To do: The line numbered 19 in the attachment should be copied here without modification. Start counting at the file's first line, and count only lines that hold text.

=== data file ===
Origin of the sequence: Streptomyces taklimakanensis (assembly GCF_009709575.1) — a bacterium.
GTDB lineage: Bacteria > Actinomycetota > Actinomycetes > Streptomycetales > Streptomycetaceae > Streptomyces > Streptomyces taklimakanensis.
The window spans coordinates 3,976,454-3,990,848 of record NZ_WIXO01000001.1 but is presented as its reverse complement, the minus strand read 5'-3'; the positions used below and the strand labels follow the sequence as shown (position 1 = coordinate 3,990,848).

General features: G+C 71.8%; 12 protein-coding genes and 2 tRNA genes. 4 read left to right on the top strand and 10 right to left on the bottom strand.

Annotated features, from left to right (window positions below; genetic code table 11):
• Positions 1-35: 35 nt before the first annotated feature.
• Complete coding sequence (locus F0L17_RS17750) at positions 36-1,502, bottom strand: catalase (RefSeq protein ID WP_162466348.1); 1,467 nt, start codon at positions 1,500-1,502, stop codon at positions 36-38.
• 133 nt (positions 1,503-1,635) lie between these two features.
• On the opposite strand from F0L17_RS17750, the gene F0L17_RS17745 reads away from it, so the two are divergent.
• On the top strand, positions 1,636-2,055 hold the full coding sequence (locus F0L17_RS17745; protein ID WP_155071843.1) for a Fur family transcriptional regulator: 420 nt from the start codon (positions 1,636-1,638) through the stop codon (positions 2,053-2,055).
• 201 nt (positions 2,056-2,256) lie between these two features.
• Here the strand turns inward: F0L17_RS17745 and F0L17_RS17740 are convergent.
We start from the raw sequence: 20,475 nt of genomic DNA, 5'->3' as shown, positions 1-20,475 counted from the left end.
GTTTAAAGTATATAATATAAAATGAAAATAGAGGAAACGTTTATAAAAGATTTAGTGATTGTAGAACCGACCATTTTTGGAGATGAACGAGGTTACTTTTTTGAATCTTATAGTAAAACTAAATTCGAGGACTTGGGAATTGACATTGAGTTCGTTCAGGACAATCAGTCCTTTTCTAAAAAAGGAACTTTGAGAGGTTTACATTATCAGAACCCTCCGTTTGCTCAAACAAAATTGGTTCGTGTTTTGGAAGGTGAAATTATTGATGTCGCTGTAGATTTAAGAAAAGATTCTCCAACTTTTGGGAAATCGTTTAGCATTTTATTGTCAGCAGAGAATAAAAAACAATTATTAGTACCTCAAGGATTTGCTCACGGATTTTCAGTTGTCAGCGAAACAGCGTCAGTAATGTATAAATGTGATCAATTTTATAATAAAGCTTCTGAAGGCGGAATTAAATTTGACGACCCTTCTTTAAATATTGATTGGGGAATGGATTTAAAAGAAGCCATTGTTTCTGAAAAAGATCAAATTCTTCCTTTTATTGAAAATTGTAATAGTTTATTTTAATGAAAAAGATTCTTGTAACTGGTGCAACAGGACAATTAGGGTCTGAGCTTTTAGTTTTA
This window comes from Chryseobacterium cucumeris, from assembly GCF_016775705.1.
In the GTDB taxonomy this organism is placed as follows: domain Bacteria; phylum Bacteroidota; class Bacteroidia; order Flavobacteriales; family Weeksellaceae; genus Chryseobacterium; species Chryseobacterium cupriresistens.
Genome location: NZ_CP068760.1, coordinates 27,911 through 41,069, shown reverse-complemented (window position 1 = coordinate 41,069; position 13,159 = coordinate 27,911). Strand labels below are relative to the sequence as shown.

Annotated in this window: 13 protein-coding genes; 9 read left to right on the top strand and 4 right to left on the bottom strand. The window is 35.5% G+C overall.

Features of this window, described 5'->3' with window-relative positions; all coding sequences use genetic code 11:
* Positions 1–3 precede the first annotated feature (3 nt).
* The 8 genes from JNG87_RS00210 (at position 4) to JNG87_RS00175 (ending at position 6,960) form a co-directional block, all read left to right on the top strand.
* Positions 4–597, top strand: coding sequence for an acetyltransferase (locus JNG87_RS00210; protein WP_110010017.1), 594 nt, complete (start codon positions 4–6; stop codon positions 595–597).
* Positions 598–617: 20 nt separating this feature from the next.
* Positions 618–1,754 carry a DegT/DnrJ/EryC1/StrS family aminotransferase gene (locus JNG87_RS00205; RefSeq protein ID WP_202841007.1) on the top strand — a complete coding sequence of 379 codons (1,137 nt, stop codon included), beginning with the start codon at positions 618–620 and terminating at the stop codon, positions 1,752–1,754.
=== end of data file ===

Features of this window, described 5'->3' with window-relative positions; all coding sequences use genetic code 11: